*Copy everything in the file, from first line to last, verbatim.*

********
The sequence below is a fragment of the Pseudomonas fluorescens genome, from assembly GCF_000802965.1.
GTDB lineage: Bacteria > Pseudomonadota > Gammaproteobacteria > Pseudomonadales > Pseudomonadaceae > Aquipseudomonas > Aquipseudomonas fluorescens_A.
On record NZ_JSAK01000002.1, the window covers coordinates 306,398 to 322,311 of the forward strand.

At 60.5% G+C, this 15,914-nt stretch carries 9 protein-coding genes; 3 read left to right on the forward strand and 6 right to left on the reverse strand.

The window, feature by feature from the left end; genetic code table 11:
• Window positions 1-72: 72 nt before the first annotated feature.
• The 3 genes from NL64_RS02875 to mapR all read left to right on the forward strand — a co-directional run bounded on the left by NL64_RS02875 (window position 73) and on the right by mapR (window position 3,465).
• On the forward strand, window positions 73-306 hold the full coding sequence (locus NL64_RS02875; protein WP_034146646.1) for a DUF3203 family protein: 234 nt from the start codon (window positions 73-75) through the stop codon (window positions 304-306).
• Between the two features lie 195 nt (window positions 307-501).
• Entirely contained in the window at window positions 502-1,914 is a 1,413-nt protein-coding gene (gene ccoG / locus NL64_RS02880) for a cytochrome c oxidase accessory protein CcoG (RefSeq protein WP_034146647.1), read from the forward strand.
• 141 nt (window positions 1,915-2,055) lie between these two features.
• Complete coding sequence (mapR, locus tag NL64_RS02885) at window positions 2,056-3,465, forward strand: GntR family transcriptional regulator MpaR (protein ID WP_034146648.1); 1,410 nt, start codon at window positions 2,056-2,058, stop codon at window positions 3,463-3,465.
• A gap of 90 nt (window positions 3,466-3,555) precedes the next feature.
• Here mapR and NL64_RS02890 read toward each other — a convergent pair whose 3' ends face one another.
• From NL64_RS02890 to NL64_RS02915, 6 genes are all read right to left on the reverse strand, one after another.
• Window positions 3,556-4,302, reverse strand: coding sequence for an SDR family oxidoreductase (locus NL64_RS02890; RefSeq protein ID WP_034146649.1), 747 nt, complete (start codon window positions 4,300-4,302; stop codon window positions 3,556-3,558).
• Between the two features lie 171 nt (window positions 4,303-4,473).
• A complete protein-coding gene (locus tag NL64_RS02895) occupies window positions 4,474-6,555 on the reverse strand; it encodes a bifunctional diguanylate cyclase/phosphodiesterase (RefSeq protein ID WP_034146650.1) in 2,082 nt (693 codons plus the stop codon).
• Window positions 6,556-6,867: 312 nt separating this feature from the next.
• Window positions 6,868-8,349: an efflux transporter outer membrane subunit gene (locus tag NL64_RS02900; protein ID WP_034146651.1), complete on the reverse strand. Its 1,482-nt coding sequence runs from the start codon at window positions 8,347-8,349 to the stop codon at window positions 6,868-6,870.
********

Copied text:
The sequence below is a fragment of the Pseudomonas fluorescens genome, from assembly GCF_000802965.1.
GTDB lineage: Bacteria > Pseudomonadota > Gammaproteobacteria > Pseudomonadales > Pseudomonadaceae > Aquipseudomonas > Aquipseudomonas fluorescens_A.
On record NZ_JSAK01000002.1, the window covers coordinates 306,398 to 322,311 of the forward strand.

At 60.5% G+C, this 15,914-nt stretch carries 9 protein-coding genes; 3 read left to right on the forward strand and 6 right to left on the reverse strand.

The window, feature by feature from the left end; genetic code table 11:
• Window positions 1-72: 72 nt before the first annotated feature.
• The 3 genes from NL64_RS02875 to mapR all read left to right on the forward strand — a co-directional run bounded on the left by NL64_RS02875 (window position 73) and on the right by mapR (window position 3,465).
• On the forward strand, window positions 73-306 hold the full coding sequence (locus NL64_RS02875; protein WP_034146646.1) for a DUF3203 family protein: 234 nt from the start codon (window positions 73-75) through the stop codon (window positions 304-306).
• Between the two features lie 195 nt (window positions 307-501).
• Entirely contained in the window at window positions 502-1,914 is a 1,413-nt protein-coding gene (gene ccoG / locus NL64_RS02880) for a cytochrome c oxidase accessory protein CcoG (RefSeq protein WP_034146647.1), read from the forward strand.
• 141 nt (window positions 1,915-2,055) lie between these two features.
• Complete coding sequence (mapR, locus tag NL64_RS02885) at window positions 2,056-3,465, forward strand: GntR family transcriptional regulator MpaR (protein ID WP_034146648.1); 1,410 nt, start codon at window positions 2,056-2,058, stop codon at window positions 3,463-3,465.
• A gap of 90 nt (window positions 3,466-3,555) precedes the next feature.
• Here mapR and NL64_RS02890 read toward each other — a convergent pair whose 3' ends face one another.
• From NL64_RS02890 to NL64_RS02915, 6 genes are all read right to left on the reverse strand, one after another.
• Window positions 3,556-4,302, reverse strand: coding sequence for an SDR family oxidoreductase (locus NL64_RS02890; RefSeq protein ID WP_034146649.1), 747 nt, complete (start codon window positions 4,300-4,302; stop codon window positions 3,556-3,558).
• Between the two features lie 171 nt (window positions 4,303-4,473).
• A complete protein-coding gene (locus tag NL64_RS02895) occupies window positions 4,474-6,555 on the reverse strand; it encodes a bifunctional diguanylate cyclase/phosphodiesterase (RefSeq protein ID WP_034146650.1) in 2,082 nt (693 codons plus the stop codon).
• Window positions 6,556-6,867: 312 nt separating this feature from the next.
• Window positions 6,868-8,349: an efflux transporter outer membrane subunit gene (locus tag NL64_RS02900; protein ID WP_034146651.1), complete on the reverse strand. Its 1,482-nt coding sequence runs from the start codon at window positions 8,347-8,349 to the stop codon at window positions 6,868-6,870.